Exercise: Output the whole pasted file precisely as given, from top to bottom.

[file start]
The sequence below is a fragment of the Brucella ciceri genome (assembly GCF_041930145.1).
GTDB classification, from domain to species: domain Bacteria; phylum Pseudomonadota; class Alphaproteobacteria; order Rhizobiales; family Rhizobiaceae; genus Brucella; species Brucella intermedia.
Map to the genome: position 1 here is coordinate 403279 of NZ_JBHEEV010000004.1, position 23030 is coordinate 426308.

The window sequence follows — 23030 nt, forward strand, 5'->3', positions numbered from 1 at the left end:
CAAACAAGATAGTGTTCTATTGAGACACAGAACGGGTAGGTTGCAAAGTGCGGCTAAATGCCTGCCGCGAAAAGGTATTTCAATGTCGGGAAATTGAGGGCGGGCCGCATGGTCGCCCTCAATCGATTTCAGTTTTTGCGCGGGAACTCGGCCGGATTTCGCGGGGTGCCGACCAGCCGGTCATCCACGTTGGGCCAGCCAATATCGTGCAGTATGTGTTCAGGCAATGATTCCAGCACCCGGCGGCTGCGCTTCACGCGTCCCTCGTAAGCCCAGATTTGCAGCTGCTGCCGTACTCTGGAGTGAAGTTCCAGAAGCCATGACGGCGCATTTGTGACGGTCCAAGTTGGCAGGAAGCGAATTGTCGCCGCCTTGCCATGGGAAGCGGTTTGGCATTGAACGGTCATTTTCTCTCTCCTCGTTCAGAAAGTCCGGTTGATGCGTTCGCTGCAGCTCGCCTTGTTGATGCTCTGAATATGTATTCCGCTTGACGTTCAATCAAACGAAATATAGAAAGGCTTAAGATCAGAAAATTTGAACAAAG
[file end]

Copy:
The sequence below is a fragment of the Brucella ciceri genome (assembly GCF_041930145.1).
GTDB classification, from domain to species: domain Bacteria; phylum Pseudomonadota; class Alphaproteobacteria; order Rhizobiales; family Rhizobiaceae; genus Brucella; species Brucella intermedia.
Map to the genome: position 1 here is coordinate 403279 of NZ_JBHEEV010000004.1, position 23030 is coordinate 426308.

The window sequence follows — 23030 nt, forward strand, 5'->3', positions numbered from 1 at the left end:
CAAACAAGATAGTGTTCTATTGAGACACAGAACGGGTAGGTTGCAAAGTGCGGCTAAATGCCTGCCGCGAAAAGGTATTTCAATGTCGGGAAATTGAGGGCGGGCCGCATGGTCGCCCTCAATCGATTTCAGTTTTTGCGCGGGAACTCGGCCGGATTTCGCGGGGTGCCGACCAGCCGGTCATCCACGTTGGGCCAGCCAATATCGTGCAGTATGTGTTCAGGCAATGATTCCAGCACCCGGCGGCTGCGCTTCACGCGTCCCTCGTAAGCCCAGATTTGCAGCTGCTGCCGTACTCTGGAGTGAAGTTCCAGAAGCCATGACGGCGCATTTGTGACGGTCCAAGTTGGCAGGAAGCGAATTGTCGCCGCCTTGCCATGGGAAGCGGTTTGGCATTGAACGGTCATTTTCTCTCTCCTCGTTCAGAAAGTCCGGTTGATGCGTTCGCTGCAGCTCGCCTTGTTGATGCTCTGAATATGTATTCCGCTTGACGTTCAATCAAACGAAATATAGAAAGGCTTAAGATCAGAAAATTTGAACAAAG